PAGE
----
Foodie experiences are all the rage. We’ve tested three Berlin walking tours promising to acquaint you with local delicacies beyond the obligatory Currywurst.
Not so secret: Secret Food Tours
Secret Food Tours (€59) operates around the world and prides itself on guiding you away from tourist traps. The “secret” neighbourhood in Berlin is Friedrichshain, which is strange considering this district has long attracted hordes of nightlife-hungry Easyjetsetters. This aside, the Friedrichshain food tour stuffs you full of German classics, including the obligatory Currywurst from Curry Fritze – What a Wurst, traditional (bacon, cream and onions) and vegetarian Flammkuchen at Bech Bilder Bar – the oldest restaurant on Simon-Dach-Straße – and a schnitzel sandwich with a refreshing cucumber sauce at Scheers. At Haroun, “one of the best kebab shops in Berlin” tour-goers are served a chicken shawarma topped with a lecker fusion of chilli paste, mango and zucchini yoghurt. “But don’t go on the weekends, the chefs are really slow then!” the enthusiastic tour guide – LA-born Margot – imparts jokingly. The food choices don’t quite live up to the “secret” theme you’re initially sold. Instead, the alternative ethos is covered by references to the hipster Friedrichshain stereotype, visiting RAW and pointing out drug dealers saying, “Welcome to Berlin, anything goes here!” This, along with questionable statements such as “Every Indian restaurant in Berlin is owned by the Turkish mafia,” may be slightly disconcerting, but does give the tour an informal, tongue-in-cheek feel.
Family-friendly: Fork and Walk
With their “trends and classics” food tour (€32), Fork and Walk – formed in 2016 by Australian Dov Selby – proves it’s not just the mummies that are yummy in Prenzlauer Berg. Meeting at Schönhauser Allee U-Bahn outside Balzac coffee, the tour takes a while to get going – a pit-stop in a nearby Späti for an informative (but extensive!) talk about beer isn’t the most inspiring start – but once you do you’re in for a sustenance safari that isn’t just your typical Flammkuchen and Currywurst (even though it includes a token taste at Konnopke’s). One of the highlights is trying the lesser known Kettwurst, the East German alternative where the sausage and sauce are enclosed tidily in bread, perfect for messy kids. It’s a mixed bag of stops: very strong espresso at Friedl Rösterei & Keske, an informal sharing of halloumi and falafel teller at Zweistromland, a quick stroll round cooking-for-dummies grocers Kochhaus, even a post-snack round of table tennis in a local park, perfect for competitive families, to work up an appetite for the second half of the tour, the cherry on the cake being a visit to Häppies, a tiny dumpling shop in a charming Altbau peddling quirky variations on an Austrian classic. Vegans, fret not: Fork and Walk does a special version of their tour just for you.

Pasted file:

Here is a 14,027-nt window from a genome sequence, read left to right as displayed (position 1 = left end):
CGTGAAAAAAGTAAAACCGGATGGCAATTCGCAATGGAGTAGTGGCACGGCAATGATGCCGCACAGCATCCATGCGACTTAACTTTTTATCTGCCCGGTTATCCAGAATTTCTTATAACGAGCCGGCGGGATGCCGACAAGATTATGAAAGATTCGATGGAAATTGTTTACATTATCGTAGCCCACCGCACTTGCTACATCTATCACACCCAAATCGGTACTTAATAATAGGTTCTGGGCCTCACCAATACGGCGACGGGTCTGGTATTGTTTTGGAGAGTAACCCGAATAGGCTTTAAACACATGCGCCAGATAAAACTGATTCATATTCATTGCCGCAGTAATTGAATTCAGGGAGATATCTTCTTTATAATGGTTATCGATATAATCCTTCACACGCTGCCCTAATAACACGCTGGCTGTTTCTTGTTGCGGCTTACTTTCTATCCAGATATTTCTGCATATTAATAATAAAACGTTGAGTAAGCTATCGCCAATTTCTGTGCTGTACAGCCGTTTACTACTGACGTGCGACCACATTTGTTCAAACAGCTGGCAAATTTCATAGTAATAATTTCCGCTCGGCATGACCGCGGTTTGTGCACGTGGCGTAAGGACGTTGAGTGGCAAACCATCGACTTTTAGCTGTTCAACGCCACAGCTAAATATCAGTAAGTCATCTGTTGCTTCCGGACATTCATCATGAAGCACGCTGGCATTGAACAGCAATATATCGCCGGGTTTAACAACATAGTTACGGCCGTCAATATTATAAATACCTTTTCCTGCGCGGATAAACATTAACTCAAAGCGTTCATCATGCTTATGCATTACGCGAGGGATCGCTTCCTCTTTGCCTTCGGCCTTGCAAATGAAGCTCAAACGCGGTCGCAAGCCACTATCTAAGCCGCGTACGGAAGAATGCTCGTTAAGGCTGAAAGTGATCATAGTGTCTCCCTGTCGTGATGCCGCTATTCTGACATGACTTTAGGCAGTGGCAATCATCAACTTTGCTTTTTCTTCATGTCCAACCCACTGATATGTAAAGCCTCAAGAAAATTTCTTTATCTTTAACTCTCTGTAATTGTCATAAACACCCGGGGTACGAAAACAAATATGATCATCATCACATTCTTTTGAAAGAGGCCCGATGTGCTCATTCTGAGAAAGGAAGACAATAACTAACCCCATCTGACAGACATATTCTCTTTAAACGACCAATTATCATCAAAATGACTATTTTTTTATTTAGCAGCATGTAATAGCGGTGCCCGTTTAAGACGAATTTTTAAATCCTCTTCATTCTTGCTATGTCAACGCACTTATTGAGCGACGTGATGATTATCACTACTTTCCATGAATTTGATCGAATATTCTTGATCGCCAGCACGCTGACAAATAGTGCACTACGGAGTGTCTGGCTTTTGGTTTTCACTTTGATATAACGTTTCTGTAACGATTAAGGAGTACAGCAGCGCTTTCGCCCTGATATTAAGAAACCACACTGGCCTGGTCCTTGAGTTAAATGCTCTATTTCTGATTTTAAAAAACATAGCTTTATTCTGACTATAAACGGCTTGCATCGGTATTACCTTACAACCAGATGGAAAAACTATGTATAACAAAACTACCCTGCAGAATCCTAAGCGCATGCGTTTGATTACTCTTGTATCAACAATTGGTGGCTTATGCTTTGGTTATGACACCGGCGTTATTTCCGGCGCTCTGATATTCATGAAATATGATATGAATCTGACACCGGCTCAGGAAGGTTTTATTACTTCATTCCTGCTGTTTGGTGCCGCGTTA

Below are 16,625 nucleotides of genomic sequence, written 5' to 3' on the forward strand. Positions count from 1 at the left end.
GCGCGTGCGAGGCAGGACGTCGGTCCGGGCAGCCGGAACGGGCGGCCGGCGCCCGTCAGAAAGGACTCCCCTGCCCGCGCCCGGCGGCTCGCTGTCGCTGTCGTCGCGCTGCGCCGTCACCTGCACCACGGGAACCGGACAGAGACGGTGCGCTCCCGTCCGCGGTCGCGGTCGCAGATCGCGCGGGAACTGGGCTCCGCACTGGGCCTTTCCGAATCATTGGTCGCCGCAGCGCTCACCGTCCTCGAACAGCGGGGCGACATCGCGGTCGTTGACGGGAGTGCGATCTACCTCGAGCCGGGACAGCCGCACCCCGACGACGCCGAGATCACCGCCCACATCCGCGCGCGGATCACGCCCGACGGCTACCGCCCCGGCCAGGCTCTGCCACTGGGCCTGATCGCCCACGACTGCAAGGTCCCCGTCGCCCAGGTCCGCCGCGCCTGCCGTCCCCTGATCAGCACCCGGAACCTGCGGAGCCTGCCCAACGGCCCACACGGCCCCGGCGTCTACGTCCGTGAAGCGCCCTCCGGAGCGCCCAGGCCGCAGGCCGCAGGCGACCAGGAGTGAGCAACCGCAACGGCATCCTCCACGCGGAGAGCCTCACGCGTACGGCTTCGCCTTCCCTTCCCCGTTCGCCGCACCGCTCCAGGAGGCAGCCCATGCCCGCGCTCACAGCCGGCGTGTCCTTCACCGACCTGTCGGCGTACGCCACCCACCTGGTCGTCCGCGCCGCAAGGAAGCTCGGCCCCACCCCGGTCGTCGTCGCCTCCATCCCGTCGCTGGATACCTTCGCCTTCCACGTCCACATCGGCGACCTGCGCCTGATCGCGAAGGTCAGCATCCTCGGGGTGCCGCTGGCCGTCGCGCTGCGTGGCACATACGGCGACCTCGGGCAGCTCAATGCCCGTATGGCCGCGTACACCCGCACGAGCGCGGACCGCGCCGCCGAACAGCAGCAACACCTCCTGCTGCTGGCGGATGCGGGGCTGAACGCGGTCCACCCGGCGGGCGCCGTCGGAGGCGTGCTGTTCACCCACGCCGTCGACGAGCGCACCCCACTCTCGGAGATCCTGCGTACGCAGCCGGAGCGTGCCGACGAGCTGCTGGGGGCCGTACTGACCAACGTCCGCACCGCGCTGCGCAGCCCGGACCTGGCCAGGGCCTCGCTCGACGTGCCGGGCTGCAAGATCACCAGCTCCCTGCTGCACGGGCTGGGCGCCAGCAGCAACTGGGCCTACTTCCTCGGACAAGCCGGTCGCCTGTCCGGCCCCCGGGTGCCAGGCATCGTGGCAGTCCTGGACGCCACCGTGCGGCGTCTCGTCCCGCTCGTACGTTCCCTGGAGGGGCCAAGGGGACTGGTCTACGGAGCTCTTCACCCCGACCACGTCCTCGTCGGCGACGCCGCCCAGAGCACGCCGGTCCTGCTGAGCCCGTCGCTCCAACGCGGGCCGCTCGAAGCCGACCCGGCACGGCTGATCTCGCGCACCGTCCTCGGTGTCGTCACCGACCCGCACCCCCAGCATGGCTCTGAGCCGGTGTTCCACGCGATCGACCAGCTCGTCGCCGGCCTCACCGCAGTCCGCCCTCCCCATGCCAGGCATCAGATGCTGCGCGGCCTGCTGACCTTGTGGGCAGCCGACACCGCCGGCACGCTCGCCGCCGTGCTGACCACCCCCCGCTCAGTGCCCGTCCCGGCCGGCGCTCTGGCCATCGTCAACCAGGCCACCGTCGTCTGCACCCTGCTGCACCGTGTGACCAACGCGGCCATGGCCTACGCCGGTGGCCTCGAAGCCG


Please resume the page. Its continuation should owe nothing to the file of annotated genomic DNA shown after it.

An extra helping of history: Bite Berlin
On the Original Berlin Food Tour (€40), Bite Berlin founder Sam Reidie, talks you thoroughly – but digestibly! – through periods of Berlin’s history that aren’t just the usual suspects, for example, a trip to the delicatessen Butter Lindner to try beautiful Bouletten (pork meatballs) prompted a discussion about the settling of the French Huguenots in 1600s Berlin. A newer international influence, Vietnamese, is sampled at District Mot, famous for its award-winning Bao Burger: steamed rice flour bun, topped with onion, radish, green mango and pickle, drizzled with a caramelised fish sauce. At the next stops, your sweet tooth gets to dig into a sticky cinnamon Schnecke from trendy organic bakery Zeit für Brot and traditional German cheesecake (differentiated by its inclusion of Quark) at Kaffee Kultur Rosthaus & Deli. As the tour makes its final stop at traditional Kneipe Schwarze Pumpe, Reidie emerges with a celebratory glass of East German Rotkäppchen sparkling wine. Prost!